Skip to main content

Carbon Sequestration Into Soil Will Build Healthy and Productive Top Soil


Soil Secrets (www.soilsecrets.com) has applied a technology of molecular biology onto the grounds of the Arboretum Tomé in Los Lunas New Mexico that has exemplified how fast soil can be fixed. The images I've attached show the poor condition of the clay soils at the arboretum in 1986 when we started. The soil was originally a saline, sodic, alkaline clay, called White Death or White Alkali by many, that causes the clay to collapse or disperse. Under this condition the clay will seal and not allow water or oxygen to penetrate and the water just sits on the surface until it evaporates. The soil will show cracks as it becomes dry as seen in the photo. Once we've added the high carbon supramolecular humic molecules, the Mechanism of Action of these high Dipole Moment molecules causes the soil to form aggregates and structure. The soil will also get darker in color as the carbon concentration increases. You can see the aggregates in the second image I've attached which was taken on the same spot as the first image, only 29 years after starting this Journey to Better Soil Health. What did we not add to the soils of this site? We did not use compost, manure, mushroom compost, green manure, bio-char, or vermiculture compost. What we did add was mycorrhizal spores (EndoMaxima) to help inoculate the vegetation we planted. We added vegetable protein (Protein Crumblies) to help provide a nutritional calorie to feed the soil microbes the amino acid building blocks they need to grow more microbes, and we fortified the aromatic chemistry of the soil by adding the supramolecular humic molecules using TerraPro, an exclusive and unique product of Soil Secrets LLC. In 1986 the site of the future arboretum could grow only a limited number of plants tolerant of the sites high pH (9.2) soil and salinity, but today the Arboretum Tomé has hundreds of species of trees, including timber bamboo, redwoods, oaks and maples from all over the world.



Popular posts from this blog

Understanding the Importance of Cation Exchange Capacity

I was recently asked to provide a simplified explanation on the importance of Cation Exchange Capacity (CEC) values. My Response:  CEC is the ability of a soil to hold onto plant nutrients.   The finer the particle size the higher CEC value, generally speaking. For example sand particles are course and visible to the naked eye, where as clay particles are fine and are not visible to the naked eye. So clay will have a higher CEC value than sand. It is obvious to most of us that sand cannot hold onto water or nutrients as well as a soil with a finer texture. Therefore, soils rich in Clay and Loam size particles are universally recognized as being better for farming - CEC explains this.  The numerical value for CEC represents how much nutrition can be held by a given amount of soil. For example one pound of a clay loam soil with a CEC value of 20 will hold 4 times as many nutrients as a sandy soil with a CEC value of 5. 20/4 = 5 .  It's all about math, for example Nitrogen in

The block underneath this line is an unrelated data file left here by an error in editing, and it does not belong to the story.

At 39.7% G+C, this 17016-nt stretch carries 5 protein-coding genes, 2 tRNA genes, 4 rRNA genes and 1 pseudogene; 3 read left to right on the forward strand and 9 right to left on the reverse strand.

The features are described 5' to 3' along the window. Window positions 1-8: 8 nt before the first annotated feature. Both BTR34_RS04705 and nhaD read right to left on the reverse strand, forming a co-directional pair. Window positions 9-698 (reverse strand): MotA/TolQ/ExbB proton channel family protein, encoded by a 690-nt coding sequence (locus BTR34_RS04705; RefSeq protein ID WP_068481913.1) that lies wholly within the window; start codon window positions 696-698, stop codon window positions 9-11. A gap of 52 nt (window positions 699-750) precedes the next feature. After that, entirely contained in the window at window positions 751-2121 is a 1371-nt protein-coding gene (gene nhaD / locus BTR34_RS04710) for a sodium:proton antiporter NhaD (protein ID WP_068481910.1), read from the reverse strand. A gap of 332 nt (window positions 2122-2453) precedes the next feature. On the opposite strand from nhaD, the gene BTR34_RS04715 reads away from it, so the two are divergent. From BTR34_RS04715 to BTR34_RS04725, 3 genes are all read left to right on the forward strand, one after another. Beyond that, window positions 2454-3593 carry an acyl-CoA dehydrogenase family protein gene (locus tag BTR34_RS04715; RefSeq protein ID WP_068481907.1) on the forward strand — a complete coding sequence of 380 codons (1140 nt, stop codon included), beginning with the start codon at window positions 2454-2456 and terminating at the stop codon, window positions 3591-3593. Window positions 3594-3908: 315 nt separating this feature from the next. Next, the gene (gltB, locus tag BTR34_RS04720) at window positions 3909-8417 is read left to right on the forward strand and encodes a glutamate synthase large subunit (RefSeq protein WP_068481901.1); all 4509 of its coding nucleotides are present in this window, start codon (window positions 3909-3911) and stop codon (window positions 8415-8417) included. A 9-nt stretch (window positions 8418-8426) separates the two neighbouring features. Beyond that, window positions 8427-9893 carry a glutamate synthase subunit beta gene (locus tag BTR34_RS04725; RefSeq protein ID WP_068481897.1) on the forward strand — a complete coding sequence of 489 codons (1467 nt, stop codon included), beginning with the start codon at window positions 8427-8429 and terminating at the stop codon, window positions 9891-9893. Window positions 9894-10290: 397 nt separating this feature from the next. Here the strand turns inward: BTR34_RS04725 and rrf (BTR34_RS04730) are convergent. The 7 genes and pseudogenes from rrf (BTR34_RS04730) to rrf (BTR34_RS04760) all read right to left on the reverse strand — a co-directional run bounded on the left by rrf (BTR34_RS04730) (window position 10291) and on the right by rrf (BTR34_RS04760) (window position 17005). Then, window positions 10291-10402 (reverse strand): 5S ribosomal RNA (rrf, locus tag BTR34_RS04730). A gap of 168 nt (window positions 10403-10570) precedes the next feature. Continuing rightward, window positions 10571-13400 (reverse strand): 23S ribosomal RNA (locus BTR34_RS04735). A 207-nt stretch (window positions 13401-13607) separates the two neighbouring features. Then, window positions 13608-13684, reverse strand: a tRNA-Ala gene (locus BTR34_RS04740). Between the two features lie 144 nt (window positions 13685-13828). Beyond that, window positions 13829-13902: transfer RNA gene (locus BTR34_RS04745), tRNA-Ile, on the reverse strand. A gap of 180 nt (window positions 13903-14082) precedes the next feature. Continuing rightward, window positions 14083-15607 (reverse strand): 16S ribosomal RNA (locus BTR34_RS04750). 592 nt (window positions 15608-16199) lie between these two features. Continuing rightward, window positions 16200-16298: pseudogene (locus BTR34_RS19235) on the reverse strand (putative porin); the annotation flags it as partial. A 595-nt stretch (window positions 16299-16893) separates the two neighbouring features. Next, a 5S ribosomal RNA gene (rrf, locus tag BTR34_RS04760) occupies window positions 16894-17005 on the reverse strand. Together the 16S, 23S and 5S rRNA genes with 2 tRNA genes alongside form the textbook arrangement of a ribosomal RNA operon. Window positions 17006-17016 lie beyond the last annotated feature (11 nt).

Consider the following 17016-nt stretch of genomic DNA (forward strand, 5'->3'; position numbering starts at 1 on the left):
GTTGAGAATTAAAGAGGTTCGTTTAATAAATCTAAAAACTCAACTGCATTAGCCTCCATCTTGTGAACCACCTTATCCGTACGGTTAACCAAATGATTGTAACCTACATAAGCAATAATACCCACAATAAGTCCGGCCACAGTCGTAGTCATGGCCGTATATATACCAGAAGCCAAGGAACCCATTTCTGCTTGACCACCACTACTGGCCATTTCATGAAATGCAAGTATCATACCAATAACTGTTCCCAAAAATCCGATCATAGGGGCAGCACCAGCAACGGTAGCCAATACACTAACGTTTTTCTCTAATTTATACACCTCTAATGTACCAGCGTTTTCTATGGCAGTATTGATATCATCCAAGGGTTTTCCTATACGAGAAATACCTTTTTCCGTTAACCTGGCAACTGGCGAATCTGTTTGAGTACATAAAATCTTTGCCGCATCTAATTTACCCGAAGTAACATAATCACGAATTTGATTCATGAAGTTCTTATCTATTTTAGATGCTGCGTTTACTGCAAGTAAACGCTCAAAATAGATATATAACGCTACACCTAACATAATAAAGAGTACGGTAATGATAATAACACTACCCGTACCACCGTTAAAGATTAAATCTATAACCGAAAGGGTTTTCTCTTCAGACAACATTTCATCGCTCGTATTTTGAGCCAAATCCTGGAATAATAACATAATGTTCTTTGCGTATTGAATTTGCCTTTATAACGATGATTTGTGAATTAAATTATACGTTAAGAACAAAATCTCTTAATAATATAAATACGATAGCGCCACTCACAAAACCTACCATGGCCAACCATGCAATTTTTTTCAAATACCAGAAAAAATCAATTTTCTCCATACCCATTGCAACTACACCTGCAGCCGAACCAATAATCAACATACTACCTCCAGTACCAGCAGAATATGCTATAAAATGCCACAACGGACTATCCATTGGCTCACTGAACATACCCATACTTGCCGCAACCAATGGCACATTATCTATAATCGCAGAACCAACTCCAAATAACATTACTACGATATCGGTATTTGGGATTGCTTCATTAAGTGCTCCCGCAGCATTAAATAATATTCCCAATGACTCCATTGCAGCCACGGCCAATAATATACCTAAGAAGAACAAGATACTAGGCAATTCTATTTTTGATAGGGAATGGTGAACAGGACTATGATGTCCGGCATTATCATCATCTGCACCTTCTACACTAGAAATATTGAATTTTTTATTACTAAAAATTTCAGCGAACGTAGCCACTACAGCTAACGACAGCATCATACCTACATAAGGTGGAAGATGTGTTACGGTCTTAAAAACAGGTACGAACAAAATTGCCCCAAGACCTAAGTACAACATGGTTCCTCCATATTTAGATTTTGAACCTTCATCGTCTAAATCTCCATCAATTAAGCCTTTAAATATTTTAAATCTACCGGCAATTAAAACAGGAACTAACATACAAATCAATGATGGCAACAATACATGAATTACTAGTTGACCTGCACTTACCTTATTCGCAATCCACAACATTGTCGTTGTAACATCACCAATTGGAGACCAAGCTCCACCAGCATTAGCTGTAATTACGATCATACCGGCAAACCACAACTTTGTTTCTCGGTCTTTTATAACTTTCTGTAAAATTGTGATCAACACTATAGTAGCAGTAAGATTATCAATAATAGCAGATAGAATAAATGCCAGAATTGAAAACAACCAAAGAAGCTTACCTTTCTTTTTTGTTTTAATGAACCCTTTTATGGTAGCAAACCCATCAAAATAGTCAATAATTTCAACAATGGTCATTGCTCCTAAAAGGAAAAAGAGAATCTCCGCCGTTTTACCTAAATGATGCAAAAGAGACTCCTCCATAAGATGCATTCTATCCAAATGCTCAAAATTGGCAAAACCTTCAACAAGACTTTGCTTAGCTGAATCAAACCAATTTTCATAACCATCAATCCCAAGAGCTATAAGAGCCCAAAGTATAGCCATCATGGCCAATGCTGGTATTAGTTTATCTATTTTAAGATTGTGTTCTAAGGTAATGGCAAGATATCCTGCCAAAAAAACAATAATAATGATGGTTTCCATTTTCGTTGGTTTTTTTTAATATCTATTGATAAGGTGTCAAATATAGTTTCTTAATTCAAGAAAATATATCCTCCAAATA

Growing Pecan Trees in Western Alkaline Soil

It's common to see nutrient and water inhibition compromise the production of pecans in the arid western states, particularly where the soils are high pH, which can tie up nutrients such as zinc, iron, phosphorus and more. Keeping soils moist is also a problem because the regions were we grow pecan are not wet bottomland soils where pecan is native, but are high and dry desert soils where irrigation is essential. If the irrigation water is high in dissolved solids, the problem is made worse. There are many good things Soil Secrets can offer pecan growers that can overcome these obstacles, by improving the moisture management of the soil, improving nutrient solutioning and availability of both the native minerals as well as the purchased minerals, and improving the porosity of the soil so that water and oxygen can penetrate meters deep without the need to subsoil with machinery. How's this done? By using the power of Nature's own bio-chemical called the Carbon Matrix. Starti

Food Nutrient Density and Why our BIOpack is so important

Can you  tell the difference?  The first image shows a field that was not sprayed with your Consortium Soil Probiotic called BIOpack.  The second image field was sprayed.  Look at the difference in color and the overall biomass increase   the treated field.    BIOpack is ATCC Certified (American Type Culture Collection) and  USDA  Biobased Certified.  All 20 species included in the BIOpack are exact species that will perform a known Mode of Action which will provide a specific benefit to the crop you are growing.   For example if your lawn, trees, or crop are not getting enough iron pulled out of the soil to satisfy the needs of the crop or plant, than BIOpack can fix that problem by provided a microbe for that particular nutrient.   Bottomline is that BIOpack will improve the Nutrient Density of any crop you grow as it improves the solutioning of the mineral element in the soil from a normally not water soluble into a water solution so the plant can drink it.   This is important